Legislation that would give the District greater oversight of the companies that collect student loan payments is set for a Tuesday vote before the D.C. Council, bringing the city a step closer to becoming one of a handful of jurisdictions to regulate the multi-billion-dollar industry.

Student loan servicers, the middlemen who collect and apply payments, are coming under fire from consumer advocates and lawmakers for failing to help place and keep people in affordable repayment plans. As the federal Department of Education draws criticism for lax monitoring of these companies, states are playing more of a role to help residents manage their student debt.

On Thursday, council member Brianne Nadeau (D-Ward 1), chairwoman of the subcommittee on consumer affairs, scheduled a markup for legislation that would make the District the latest jurisdiction to join that movement.

The proposal by D.C. Council member David Grosso (I-At Large) is modeled after similar laws in California and Connecticut. It would establish a student loan ombudsman within the Department of Insurance, Securities and Banking to regulate education loan servicers doing business in the District. That ombudsman would field complaints, educate residents about repayment options and monitor servicers to make sure they’re in compliance with federal laws.

Servicers would have to obtain a license, which the ombudsman could revoke, deny or suspend, according to the bill. The student loan point person, whom the mayor would appoint to a five-year term, would have the right to investigate servicers and refer cases to the city’s attorney general.

“Through requiring these servicers to become licensed to operate in our city, we will weed out bad actors, ensuring that our students are not imperiled by predatory practices leading to further indebtedness,” Grosso said at the hearing Thursday.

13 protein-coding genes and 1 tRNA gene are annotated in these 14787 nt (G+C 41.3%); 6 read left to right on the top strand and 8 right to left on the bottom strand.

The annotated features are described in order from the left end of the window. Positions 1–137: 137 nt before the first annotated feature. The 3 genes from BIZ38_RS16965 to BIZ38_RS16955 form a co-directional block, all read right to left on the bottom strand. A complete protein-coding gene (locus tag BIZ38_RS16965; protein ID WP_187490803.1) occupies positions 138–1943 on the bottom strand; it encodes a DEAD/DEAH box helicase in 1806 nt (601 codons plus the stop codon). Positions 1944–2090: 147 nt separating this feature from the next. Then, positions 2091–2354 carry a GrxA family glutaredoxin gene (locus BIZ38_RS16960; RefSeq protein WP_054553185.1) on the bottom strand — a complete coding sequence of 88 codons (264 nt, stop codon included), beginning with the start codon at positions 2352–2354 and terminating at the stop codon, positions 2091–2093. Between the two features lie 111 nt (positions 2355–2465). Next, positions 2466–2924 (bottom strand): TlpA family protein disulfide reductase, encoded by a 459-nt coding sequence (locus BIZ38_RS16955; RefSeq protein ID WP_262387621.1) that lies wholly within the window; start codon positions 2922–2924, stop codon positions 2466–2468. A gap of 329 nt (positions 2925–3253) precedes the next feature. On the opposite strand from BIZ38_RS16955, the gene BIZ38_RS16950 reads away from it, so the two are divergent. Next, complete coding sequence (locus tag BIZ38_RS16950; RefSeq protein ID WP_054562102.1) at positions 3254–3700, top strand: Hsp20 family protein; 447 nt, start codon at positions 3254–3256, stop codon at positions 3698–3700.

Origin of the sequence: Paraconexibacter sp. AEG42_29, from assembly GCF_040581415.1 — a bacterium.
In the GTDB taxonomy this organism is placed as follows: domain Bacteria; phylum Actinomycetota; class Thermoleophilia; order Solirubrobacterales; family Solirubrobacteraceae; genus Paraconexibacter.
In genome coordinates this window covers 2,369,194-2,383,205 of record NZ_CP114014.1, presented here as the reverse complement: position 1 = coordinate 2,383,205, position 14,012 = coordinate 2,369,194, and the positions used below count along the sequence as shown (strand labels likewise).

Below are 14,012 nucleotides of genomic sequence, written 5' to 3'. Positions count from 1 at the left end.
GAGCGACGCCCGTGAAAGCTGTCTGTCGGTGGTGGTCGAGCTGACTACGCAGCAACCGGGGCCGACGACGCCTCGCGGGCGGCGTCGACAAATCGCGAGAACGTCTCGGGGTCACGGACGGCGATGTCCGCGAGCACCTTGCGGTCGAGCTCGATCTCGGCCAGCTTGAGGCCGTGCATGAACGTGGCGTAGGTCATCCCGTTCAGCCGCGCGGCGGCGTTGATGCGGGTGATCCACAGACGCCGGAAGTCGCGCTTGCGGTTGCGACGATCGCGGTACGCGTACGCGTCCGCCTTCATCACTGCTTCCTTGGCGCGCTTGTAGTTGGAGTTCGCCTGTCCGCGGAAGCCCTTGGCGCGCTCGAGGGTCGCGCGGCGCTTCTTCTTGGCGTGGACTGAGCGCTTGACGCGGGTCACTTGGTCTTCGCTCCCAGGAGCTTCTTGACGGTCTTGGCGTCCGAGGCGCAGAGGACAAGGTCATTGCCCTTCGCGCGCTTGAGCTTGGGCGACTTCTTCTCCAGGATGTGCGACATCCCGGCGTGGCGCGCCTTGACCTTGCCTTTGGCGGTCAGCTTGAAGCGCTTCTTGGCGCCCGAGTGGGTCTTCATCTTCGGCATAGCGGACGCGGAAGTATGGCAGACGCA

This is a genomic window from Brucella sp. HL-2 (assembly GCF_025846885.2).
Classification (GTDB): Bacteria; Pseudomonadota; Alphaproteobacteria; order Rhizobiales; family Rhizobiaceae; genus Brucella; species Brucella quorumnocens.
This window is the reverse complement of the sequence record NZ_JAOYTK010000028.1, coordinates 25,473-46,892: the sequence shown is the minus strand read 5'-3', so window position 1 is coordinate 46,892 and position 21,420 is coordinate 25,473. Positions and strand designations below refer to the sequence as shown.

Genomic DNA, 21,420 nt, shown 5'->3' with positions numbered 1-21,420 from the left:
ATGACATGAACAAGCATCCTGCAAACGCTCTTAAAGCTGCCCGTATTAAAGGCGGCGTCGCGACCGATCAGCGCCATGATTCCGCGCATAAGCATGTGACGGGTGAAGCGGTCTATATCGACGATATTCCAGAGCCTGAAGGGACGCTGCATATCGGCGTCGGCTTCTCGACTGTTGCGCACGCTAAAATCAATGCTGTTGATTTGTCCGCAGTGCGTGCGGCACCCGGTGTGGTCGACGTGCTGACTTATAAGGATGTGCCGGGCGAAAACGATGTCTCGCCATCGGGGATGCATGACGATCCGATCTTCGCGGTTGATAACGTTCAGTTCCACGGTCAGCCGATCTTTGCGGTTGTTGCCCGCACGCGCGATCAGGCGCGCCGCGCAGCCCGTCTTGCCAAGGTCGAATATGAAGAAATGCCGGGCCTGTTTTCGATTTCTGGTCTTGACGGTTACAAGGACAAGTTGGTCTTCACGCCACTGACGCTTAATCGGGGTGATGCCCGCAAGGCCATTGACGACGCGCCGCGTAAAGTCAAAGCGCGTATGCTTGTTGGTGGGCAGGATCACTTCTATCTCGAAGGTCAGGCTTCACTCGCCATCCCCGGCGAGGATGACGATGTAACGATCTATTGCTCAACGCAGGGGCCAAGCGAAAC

Dana Sheppard, deputy commissioner of the Department of Insurance, said the agency supports the legislation but sees no need to install an ombudsman because the existing staff is capable of handling all of the tasks outlined in the bill. Grosso argued in support of having a point person to lead the effort but agreed to hash out the details with Sheppard’s office.

The deputy commissioner estimates that the legislation would affect at least 20 student loan servicers, though Christopher Hicks of the American Federation of Teachers told the council that the numbers could be higher. He found complaints filed by District residents against more than 34 servicing companies in the Consumer Financial Protection Bureau’s database.

Hicks said the Washington Teachers’ Union held a student loan workshop this week, where members discussed the difficulties they faced managing their student loans. The complaints were consistent with those in a recent AFT survey in which members complained of receiving conflicting, inconsistent and inaccurate information from their servicers.

“Our members, who are among some of the most highly educated consumers in the United States, struggle to repay their student debt not only because they can’t afford it, but because their student loan servicers make the process so difficult for them,” Hicks said.

There were no servicing companies represented at Thursday’s hearing. Servicing organizations have fought state campaigns for greater oversight of their industry, arguing that lawmakers are missing the bigger picture by focusing on licensing servicers. Simplifying repayment plans and counseling students before they borrow, they argue, would be worthier goals. Yet the Student Loan Servicing Alliance said it welcomes the District’s efforts to help residents.

“We share a common goal with the D.C. Council of ensuring borrowers are successfully managing their student loan debt,” said Winfield P. Crigler, executive director of the Student Loan Servicing Alliance. “We need to ensure there is synergy between any local efforts and the federal rules.”

Critics of the loan servicing system say poor communication and mismanagement of borrower accounts warrant further action. Seth Frotman, the student loan ombudsman at the CFPB, testified that the bureau has received tens of thousands of complaints about servicers losing paperwork, processing payments too slowly, sending inaccurate billing or failing to enroll people in affordable payment plans.

“There are breakdowns at nearly every facet of the borrowing lifecycle,” Frotman said at the hearing. “Increased oversight is critical, especially because these breakdowns can drive up the cost of the loan.”

Grosso’s bill has the backing of at least 10 of the 13 members of the council, giving it a good chance of advancing to the full council. Mayor Muriel E. Bowser’s office said she recognizes the need for additional protections in the area of student loan servicing and is supportive of the intent of the legislation.

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